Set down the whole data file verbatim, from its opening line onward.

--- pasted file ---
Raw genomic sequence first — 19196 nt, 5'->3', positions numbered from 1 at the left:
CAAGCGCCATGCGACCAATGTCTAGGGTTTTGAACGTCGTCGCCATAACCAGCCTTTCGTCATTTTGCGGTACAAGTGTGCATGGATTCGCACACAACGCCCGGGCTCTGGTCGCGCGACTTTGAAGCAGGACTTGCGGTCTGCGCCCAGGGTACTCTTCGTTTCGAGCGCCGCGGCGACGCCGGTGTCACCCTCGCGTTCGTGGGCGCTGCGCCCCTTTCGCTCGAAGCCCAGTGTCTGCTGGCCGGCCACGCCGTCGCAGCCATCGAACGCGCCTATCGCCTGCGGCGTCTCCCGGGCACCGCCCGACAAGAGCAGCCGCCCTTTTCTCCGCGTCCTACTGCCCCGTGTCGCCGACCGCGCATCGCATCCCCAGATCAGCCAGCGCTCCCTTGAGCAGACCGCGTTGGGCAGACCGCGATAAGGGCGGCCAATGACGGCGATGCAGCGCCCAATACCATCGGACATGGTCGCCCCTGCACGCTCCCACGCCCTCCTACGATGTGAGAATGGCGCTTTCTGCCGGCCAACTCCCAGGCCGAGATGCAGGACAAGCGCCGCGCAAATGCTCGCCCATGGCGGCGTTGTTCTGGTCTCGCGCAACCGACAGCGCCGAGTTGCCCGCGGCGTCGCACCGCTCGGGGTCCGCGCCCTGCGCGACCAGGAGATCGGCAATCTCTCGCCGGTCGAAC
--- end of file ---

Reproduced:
Raw genomic sequence first — 19196 nt, 5'->3', positions numbered from 1 at the left:
CAAGCGCCATGCGACCAATGTCTAGGGTTTTGAACGTCGTCGCCATAACCAGCCTTTCGTCATTTTGCGGTACAAGTGTGCATGGATTCGCACACAACGCCCGGGCTCTGGTCGCGCGACTTTGAAGCAGGACTTGCGGTCTGCGCCCAGGGTACTCTTCGTTTCGAGCGCCGCGGCGACGCCGGTGTCACCCTCGCGTTCGTGGGCGCTGCGCCCCTTTCGCTCGAAGCCCAGTGTCTGCTGGCCGGCCACGCCGTCGCAGCCATCGAACGCGCCTATCGCCTGCGGCGTCTCCCGGGCACCGCCCGACAAGAGCAGCCGCCCTTTTCTCCGCGTCCTACTGCCCCGTGTCGCCGACCGCGCATCGCATCCCCAGATCAGCCAGCGCTCCCTTGAGCAGACCGCGTTGGGCAGACCGCGATAAGGGCGGCCAATGACGGCGATGCAGCGCCCAATACCATCGGACATGGTCGCCCCTGCACGCTCCCACGCCCTCCTACGATGTGAGAATGGCGCTTTCTGCCGGCCAACTCCCAGGCCGAGATGCAGGACAAGCGCCGCGCAAATGCTCGCCCATGGCGGCGTTGTTCTGGTCTCGCGCAACCGACAGCGCCGAGTTGCCCGCGGCGTCGCACCGCTCGGGGTCCGCGCCCTGCGCGACCAGGAGATCGGCAATCTCTCGCCGGTCGAAC